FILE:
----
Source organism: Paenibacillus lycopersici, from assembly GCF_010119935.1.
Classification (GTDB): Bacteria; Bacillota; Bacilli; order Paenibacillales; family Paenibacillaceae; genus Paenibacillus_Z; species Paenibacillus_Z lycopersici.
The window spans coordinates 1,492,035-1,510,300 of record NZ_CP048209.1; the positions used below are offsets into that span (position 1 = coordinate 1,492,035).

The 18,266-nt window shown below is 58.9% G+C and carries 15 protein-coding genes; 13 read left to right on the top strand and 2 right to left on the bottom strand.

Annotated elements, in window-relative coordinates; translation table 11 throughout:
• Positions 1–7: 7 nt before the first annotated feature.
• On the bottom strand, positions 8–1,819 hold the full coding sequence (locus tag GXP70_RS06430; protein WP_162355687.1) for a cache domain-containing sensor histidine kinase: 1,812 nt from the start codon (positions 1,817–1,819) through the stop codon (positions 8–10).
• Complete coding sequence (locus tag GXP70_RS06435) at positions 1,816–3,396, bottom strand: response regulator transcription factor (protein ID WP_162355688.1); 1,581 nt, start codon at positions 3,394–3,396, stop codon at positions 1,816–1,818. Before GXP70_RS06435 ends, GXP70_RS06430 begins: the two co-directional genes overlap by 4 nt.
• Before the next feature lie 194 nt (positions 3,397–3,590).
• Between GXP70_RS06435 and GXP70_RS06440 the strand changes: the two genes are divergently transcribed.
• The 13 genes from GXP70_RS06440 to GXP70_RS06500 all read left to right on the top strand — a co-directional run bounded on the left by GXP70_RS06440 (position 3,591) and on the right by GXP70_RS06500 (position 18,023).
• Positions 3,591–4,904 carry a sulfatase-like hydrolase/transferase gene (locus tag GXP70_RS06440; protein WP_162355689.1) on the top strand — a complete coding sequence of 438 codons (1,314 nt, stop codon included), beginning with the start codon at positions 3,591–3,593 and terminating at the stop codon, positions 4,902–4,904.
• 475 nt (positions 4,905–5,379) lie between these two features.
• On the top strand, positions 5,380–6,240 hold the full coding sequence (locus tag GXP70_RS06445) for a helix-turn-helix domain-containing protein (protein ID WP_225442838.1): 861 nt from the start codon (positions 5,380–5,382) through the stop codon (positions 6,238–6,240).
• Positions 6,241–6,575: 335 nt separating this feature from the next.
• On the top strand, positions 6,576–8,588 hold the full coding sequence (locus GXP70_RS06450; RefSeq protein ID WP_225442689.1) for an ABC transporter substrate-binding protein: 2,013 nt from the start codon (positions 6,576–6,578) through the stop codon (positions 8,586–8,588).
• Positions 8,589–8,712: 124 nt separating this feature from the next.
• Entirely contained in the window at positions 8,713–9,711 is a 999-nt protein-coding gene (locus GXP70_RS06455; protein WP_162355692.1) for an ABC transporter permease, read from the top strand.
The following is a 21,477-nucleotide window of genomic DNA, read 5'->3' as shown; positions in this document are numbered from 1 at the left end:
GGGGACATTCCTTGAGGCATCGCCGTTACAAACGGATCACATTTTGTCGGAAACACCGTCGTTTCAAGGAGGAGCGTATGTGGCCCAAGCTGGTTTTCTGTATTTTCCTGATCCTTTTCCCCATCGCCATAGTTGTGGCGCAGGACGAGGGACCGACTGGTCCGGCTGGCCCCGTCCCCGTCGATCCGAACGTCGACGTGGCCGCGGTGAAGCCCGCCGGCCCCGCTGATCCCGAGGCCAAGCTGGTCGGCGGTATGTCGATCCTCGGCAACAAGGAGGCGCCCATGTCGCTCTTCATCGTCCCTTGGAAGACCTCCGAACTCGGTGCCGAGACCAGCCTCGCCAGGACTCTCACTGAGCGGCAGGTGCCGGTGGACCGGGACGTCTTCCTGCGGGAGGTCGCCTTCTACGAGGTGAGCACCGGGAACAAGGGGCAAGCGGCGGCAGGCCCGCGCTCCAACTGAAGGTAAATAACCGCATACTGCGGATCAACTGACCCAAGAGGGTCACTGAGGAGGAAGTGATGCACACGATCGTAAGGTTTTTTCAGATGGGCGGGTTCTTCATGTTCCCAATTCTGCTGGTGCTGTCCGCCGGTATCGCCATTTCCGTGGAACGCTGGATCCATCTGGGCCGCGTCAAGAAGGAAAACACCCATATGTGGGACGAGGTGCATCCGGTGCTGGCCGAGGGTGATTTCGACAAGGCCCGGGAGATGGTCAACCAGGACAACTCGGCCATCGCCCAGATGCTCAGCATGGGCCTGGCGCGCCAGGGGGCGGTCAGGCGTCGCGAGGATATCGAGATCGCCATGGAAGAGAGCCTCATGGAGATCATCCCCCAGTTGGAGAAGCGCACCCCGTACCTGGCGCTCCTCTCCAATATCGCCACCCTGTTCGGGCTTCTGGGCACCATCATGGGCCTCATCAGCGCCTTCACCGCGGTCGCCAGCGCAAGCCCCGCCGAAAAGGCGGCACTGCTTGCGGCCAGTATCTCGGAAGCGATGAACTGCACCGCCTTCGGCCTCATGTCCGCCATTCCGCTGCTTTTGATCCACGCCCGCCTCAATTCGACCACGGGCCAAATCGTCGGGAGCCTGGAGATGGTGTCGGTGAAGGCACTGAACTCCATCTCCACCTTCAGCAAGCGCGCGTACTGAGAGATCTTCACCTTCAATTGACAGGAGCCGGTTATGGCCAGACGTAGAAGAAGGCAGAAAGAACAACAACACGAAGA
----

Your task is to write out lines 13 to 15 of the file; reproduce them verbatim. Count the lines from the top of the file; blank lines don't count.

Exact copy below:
• 475 nt (positions 4,905–5,379) lie between these two features.
• On the top strand, positions 5,380–6,240 hold the full coding sequence (locus tag GXP70_RS06445) for a helix-turn-helix domain-containing protein (protein ID WP_225442838.1): 861 nt from the start codon (positions 5,380–5,382) through the stop codon (positions 6,238–6,240).
• Positions 6,241–6,575: 335 nt separating this feature from the next.